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4 Ways Financial Planning is Unique for Women

Financial planning is complex and men and women tend to differ on what they need from a plan and the financial professional with whom they are working. Read on to find out what makes women unique.


1. We Live Longer


This is both good news and bad news. Of course, the good news is that we will be around for many years to enjoy our lives, assuming we are happy, healthy, and able. The bad news is, our longer life span means we require a larger nest egg to live on in our retirement years. Therefore, it becomes even more important for women to save early and often. In addition, health insurance, including long-term care, become even more critical. Medicare Part A is free if you worked long enough in a job where you paid Social Security taxes or have a spouse that qualifies. However, Part A only covers hospitalization. Most people will require supplemental plans for regular doctor visits and prescriptions. Long Term Care insurance is available through private insurance companies and helps to cover nursing home and personal care, which are not covered by traditional health insurance. Of course, all of these come at a high cost (and they keep rising).


2. We Take Time Off


Historically, women have left their full time careers to raise children or care for elderly parents. My mother quit her job when I was only 2 years old. She even made more money than my father at the time. Women do this for various reasons, but as a child, it was great coming home from school and having my mom there. As women, we are natural caregivers. Men have also begun to assume this role in recent years. However, there is an opportunity cost when we choose to leave the workforce. We lose the opportunity to participate in an employer-sponsored retirement plan, resulting in years of lost investment contributions and returns. We could also lose valuable job training and skills, requiring us to seek continuing education before returning to work. As technology evolves at a rapid pace, it is easy to fall behind.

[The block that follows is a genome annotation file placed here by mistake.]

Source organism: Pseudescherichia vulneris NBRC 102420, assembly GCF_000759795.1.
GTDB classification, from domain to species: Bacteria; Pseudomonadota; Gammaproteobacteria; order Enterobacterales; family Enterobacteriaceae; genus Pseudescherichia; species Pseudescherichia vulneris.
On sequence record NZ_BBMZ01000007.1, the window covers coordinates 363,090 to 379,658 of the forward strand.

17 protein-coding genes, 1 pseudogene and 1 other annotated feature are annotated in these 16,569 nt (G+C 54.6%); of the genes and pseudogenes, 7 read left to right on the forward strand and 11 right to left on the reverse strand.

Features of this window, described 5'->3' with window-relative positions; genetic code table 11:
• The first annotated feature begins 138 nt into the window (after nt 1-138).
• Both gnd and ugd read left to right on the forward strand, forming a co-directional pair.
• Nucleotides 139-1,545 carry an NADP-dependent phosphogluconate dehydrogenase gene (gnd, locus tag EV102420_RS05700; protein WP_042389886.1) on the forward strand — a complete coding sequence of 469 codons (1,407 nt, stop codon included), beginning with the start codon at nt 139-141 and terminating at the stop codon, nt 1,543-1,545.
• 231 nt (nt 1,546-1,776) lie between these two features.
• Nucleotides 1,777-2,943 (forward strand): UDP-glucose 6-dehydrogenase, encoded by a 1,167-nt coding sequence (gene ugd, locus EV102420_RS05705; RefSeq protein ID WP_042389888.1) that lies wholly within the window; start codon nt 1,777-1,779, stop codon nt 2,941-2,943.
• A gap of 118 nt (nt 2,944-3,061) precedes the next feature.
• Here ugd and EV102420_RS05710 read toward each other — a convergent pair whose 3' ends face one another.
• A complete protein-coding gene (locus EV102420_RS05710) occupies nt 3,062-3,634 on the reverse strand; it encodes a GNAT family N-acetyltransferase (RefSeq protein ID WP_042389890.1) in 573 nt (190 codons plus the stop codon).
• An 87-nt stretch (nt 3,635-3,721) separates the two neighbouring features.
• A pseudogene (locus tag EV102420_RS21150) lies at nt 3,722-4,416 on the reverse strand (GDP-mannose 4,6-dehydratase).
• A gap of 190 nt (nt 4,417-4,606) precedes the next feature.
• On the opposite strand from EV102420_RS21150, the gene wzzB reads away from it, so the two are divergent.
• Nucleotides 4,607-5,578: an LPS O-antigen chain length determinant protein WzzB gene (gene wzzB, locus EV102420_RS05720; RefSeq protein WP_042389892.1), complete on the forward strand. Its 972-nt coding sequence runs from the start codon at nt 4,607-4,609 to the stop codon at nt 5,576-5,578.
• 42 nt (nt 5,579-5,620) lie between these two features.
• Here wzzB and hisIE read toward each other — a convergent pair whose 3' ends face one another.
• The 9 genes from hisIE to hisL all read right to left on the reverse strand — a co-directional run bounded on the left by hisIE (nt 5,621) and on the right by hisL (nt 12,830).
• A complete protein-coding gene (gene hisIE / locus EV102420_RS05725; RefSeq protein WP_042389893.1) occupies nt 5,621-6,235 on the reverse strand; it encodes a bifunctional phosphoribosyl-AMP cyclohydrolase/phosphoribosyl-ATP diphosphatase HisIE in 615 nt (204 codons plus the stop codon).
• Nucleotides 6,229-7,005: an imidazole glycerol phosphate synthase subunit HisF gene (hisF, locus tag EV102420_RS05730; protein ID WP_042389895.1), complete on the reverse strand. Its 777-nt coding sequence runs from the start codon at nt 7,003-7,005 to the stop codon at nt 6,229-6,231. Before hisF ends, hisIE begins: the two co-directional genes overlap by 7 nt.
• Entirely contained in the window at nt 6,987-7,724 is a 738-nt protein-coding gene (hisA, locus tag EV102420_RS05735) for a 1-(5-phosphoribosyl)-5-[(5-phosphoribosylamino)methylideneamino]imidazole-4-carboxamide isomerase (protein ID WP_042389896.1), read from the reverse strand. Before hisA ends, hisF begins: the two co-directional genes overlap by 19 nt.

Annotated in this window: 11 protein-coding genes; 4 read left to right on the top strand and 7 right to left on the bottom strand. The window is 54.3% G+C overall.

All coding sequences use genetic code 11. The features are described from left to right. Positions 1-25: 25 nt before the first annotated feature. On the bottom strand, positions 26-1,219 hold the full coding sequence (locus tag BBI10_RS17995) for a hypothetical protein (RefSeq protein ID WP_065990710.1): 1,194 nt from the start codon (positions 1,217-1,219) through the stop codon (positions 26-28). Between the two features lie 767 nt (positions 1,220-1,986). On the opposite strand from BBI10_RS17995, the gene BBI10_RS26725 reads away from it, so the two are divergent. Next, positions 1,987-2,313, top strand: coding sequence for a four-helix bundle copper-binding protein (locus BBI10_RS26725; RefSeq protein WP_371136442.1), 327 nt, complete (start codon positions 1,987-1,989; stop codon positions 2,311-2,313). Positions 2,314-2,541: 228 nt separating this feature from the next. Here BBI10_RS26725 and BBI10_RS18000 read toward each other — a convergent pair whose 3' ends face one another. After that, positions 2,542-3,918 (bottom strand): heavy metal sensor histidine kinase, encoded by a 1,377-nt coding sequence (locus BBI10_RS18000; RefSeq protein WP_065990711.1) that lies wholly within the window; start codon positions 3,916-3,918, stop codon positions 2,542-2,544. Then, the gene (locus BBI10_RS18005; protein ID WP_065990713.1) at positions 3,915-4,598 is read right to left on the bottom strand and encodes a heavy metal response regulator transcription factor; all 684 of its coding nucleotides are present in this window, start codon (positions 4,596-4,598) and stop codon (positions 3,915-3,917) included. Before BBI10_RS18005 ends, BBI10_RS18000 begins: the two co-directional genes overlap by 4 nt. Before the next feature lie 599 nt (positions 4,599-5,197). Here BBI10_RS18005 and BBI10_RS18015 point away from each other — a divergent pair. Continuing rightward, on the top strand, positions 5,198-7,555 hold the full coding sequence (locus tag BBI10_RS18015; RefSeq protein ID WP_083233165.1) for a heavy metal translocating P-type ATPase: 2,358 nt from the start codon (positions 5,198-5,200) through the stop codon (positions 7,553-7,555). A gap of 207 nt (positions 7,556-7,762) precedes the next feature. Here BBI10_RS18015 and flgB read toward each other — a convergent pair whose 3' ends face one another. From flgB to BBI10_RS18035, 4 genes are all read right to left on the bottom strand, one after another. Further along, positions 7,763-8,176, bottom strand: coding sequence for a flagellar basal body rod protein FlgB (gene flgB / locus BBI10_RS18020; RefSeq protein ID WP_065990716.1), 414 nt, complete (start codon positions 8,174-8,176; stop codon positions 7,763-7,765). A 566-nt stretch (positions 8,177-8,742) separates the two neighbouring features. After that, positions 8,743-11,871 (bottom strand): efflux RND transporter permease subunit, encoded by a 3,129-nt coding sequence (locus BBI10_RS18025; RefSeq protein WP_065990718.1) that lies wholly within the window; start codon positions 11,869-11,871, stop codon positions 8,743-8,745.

3. We Earn Less (Sadly)


Yes, it is 2019 and we are still talking about women earning 75% of what men earn doing the exact same job. It is pathetic, but it is a reality. If we earn less, it may mean we are also saving less. Ladies, the next time you are in a job interview, know your worth and do not back down. We are worth more than we ask. Negotiate and get what you want and deserve.


4. We Engage Differently


Women are looking for someone who understands them. Someone who they can trust and can share their deepest concerns. Men, as a whole, gravitate towards graphs, numbers, and the bottom line. Women tend to use emotion in decision making and that is no different when choosing a financial planner or any other professional. If we do not feel like we are being heard, we will not engage. If we can find common ground, we are more likely to open up and provide the information needed to develop an appropriate plan.


So, what does all of this mean? If you can relate to any of these categories, you require a financial planner who understands you and what is required to help you live, work, and retire successfully. Talking about financial topics can be a sensitive subject. It is important to find someone who has your best interests at heart and truly cares about you and your situation. A CERTIFIED FINANCIAL PLANNER™ practitioner has a fiduciary duty to do what is in your best interest. Adding to that, a Fee Only financial planner does not sell products or work on commission. Do your due diligence and expect (no, require!) an extraordinary experience.

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